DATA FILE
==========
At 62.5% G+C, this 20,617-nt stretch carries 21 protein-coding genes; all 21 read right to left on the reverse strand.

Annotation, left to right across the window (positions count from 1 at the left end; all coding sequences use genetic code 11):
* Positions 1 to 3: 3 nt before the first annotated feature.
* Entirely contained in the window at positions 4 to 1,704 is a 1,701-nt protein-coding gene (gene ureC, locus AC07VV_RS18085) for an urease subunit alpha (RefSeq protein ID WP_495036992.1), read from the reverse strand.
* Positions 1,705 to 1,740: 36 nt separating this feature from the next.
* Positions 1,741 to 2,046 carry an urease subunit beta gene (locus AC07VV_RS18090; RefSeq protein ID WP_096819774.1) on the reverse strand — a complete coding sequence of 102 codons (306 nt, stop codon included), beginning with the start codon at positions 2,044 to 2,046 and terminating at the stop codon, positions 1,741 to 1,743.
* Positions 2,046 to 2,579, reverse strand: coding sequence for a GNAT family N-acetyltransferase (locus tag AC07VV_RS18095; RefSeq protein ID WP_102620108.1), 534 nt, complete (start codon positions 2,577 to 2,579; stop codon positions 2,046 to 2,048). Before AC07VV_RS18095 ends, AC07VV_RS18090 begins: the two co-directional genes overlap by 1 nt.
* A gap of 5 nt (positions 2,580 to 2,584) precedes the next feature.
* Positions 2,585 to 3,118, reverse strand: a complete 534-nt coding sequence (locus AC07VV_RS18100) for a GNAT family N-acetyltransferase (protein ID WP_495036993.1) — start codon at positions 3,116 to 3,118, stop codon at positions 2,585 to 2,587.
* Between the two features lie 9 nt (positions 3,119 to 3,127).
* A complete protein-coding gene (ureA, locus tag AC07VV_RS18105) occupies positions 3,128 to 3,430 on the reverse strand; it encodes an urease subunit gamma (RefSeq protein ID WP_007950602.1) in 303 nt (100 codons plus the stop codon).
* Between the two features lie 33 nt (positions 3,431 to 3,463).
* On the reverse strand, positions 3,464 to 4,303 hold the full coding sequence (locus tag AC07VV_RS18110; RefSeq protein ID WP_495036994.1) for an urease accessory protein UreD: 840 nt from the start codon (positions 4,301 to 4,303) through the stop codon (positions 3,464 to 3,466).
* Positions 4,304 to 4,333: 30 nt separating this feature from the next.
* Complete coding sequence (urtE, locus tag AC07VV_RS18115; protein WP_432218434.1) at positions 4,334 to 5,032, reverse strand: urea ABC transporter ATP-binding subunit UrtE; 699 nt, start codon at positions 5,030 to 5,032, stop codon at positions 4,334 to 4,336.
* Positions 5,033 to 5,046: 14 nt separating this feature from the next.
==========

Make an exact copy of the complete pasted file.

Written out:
At 62.5% G+C, this 20,617-nt stretch carries 21 protein-coding genes; all 21 read right to left on the reverse strand.

Annotation, left to right across the window (positions count from 1 at the left end; all coding sequences use genetic code 11):
* Positions 1 to 3: 3 nt before the first annotated feature.
* Entirely contained in the window at positions 4 to 1,704 is a 1,701-nt protein-coding gene (gene ureC, locus AC07VV_RS18085) for an urease subunit alpha (RefSeq protein ID WP_495036992.1), read from the reverse strand.
* Positions 1,705 to 1,740: 36 nt separating this feature from the next.
* Positions 1,741 to 2,046 carry an urease subunit beta gene (locus AC07VV_RS18090; RefSeq protein ID WP_096819774.1) on the reverse strand — a complete coding sequence of 102 codons (306 nt, stop codon included), beginning with the start codon at positions 2,044 to 2,046 and terminating at the stop codon, positions 1,741 to 1,743.
* Positions 2,046 to 2,579, reverse strand: coding sequence for a GNAT family N-acetyltransferase (locus tag AC07VV_RS18095; RefSeq protein ID WP_102620108.1), 534 nt, complete (start codon positions 2,577 to 2,579; stop codon positions 2,046 to 2,048). Before AC07VV_RS18095 ends, AC07VV_RS18090 begins: the two co-directional genes overlap by 1 nt.
* A gap of 5 nt (positions 2,580 to 2,584) precedes the next feature.
* Positions 2,585 to 3,118, reverse strand: a complete 534-nt coding sequence (locus AC07VV_RS18100) for a GNAT family N-acetyltransferase (protein ID WP_495036993.1) — start codon at positions 3,116 to 3,118, stop codon at positions 2,585 to 2,587.
* Between the two features lie 9 nt (positions 3,119 to 3,127).
* A complete protein-coding gene (ureA, locus tag AC07VV_RS18105) occupies positions 3,128 to 3,430 on the reverse strand; it encodes an urease subunit gamma (RefSeq protein ID WP_007950602.1) in 303 nt (100 codons plus the stop codon).
* Between the two features lie 33 nt (positions 3,431 to 3,463).
* On the reverse strand, positions 3,464 to 4,303 hold the full coding sequence (locus tag AC07VV_RS18110; RefSeq protein ID WP_495036994.1) for an urease accessory protein UreD: 840 nt from the start codon (positions 4,301 to 4,303) through the stop codon (positions 3,464 to 3,466).
* Positions 4,304 to 4,333: 30 nt separating this feature from the next.
* Complete coding sequence (urtE, locus tag AC07VV_RS18115; protein WP_432218434.1) at positions 4,334 to 5,032, reverse strand: urea ABC transporter ATP-binding subunit UrtE; 699 nt, start codon at positions 5,030 to 5,032, stop codon at positions 4,334 to 4,336.
* Positions 5,033 to 5,046: 14 nt separating this feature from the next.